Pope Francis asked forgiveness Friday for the sins of priests who abused children. But victims’ groups say it is too soon for apologies—because the abuse and cover-ups haven’t stopped.
VATICAN CITY—The Easter season that begins on Palm Sunday this weekend is traditionally a “good news” moment for the Catholic Church. So it makes perfect sense that Pope Francis would kick off the festivities with criticism-busting headlines in the one area where he has been criticized the most—his seeming reluctance to apologize for the actions of predator priests.On Friday, at an audience with members of the International Catholic Child Bureau, a Catholic NGO based in France known as the BICE, Francis asked forgiveness for the sins of the church’s worst sinners.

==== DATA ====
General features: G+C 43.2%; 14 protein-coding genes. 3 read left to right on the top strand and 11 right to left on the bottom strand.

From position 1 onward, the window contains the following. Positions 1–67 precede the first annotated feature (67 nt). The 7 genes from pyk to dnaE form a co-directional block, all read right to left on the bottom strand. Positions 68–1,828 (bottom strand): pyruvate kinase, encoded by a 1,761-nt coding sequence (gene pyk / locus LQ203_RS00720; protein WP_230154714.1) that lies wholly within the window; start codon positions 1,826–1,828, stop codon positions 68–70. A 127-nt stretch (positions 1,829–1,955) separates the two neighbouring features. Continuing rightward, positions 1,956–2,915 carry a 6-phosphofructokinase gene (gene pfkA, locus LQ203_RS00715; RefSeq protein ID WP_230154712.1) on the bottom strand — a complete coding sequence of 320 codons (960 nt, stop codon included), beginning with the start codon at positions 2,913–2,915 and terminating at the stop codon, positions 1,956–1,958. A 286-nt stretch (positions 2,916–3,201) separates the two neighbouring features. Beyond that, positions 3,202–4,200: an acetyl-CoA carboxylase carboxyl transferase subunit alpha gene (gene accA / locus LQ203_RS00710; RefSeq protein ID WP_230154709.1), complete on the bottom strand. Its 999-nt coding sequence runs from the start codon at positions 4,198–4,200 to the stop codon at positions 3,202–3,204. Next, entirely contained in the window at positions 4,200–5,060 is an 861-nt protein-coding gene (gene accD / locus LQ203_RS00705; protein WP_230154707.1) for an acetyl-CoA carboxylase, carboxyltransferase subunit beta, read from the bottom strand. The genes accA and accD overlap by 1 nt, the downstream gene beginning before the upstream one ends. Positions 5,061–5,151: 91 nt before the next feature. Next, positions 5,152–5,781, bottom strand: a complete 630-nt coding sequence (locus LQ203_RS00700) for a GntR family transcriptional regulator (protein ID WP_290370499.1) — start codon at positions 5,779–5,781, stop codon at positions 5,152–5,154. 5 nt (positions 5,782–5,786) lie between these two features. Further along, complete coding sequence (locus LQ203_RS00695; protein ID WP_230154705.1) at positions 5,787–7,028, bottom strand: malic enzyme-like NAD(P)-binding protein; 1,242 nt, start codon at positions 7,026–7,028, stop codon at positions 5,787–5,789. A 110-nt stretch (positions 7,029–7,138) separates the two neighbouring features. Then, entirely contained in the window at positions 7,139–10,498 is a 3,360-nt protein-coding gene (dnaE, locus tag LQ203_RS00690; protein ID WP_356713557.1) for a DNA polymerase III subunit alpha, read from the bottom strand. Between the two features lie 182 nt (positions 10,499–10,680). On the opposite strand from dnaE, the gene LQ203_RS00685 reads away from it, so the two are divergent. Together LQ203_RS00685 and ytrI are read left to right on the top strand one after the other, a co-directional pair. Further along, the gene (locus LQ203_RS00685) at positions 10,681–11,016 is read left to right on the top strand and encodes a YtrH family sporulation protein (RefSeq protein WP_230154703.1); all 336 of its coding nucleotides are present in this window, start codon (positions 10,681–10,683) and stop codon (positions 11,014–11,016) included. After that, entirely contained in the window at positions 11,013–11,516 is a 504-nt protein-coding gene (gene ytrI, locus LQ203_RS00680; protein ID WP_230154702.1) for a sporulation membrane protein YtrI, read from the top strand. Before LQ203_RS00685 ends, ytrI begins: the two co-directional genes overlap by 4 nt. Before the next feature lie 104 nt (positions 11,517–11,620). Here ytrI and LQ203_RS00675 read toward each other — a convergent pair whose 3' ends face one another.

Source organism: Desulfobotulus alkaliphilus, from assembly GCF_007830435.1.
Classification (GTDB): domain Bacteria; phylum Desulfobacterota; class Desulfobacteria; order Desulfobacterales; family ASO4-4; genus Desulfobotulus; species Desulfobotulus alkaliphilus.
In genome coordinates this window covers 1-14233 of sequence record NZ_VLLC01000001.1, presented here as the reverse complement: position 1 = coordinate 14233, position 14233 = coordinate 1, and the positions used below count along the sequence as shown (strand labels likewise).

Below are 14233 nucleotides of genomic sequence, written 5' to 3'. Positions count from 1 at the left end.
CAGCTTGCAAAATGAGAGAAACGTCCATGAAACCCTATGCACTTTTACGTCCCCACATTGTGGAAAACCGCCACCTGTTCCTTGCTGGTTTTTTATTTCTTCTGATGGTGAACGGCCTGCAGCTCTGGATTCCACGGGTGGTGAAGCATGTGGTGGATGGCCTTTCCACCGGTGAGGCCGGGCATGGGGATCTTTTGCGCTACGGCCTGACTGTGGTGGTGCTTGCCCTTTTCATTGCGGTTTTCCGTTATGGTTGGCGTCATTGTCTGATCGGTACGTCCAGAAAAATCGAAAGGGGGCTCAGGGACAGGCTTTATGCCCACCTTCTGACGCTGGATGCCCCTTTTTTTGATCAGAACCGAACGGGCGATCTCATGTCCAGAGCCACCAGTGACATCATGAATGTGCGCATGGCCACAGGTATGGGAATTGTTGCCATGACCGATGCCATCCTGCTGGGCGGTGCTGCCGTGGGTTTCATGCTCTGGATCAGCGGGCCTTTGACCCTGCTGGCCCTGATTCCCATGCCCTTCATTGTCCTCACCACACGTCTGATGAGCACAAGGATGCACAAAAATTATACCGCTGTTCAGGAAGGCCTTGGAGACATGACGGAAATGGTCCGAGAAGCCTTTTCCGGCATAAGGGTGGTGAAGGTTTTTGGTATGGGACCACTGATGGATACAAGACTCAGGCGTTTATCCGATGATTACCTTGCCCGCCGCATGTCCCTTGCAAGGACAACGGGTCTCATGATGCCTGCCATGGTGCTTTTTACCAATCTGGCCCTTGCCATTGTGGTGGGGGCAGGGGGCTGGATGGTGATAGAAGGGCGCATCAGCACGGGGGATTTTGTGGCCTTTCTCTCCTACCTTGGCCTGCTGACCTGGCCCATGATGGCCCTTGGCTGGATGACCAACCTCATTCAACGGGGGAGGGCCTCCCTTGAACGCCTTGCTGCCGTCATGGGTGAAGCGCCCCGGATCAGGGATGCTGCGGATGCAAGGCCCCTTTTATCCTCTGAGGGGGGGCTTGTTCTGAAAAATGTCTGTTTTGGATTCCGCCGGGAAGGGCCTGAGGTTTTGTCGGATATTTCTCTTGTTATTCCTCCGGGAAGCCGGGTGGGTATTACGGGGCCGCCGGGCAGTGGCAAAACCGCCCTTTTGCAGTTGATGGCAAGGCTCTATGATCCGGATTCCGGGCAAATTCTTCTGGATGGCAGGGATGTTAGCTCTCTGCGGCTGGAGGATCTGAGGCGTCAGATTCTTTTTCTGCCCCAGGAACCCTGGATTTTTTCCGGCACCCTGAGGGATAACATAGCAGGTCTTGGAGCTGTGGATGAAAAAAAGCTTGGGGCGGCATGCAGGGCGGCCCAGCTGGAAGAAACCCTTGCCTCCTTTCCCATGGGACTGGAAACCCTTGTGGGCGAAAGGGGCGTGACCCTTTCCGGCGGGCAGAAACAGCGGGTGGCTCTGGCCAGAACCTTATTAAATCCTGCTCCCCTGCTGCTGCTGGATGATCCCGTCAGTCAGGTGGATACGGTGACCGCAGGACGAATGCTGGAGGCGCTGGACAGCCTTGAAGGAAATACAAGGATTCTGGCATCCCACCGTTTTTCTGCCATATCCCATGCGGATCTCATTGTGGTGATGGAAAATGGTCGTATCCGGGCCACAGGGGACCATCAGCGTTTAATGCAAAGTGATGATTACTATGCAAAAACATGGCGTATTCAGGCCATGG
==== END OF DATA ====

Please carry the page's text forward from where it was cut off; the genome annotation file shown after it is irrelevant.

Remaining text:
The commander of NATO is insisting that the West do more to protect Ukraine from a possible Russian invasion. But the Obama administration has other plans.
Late last month, as the world was still reeling from Russia’s annexation of Crimea, the Supreme Allied Commander of NATO was warning Congress that Moscow was preparing to make another move.During classified briefings on March 26 and March 27, Gen. Philip Breedlove painted for members of the House Armed Services Committee a bleak picture of Russia’s actions—and warned that the United States was not taking steps it could to help Ukraine better defend itself.
Slovakian police have arrested the jealous 24-year-old model accused of killing her former 48-year-old lover. He had dumped her for a Russian woman who was 20.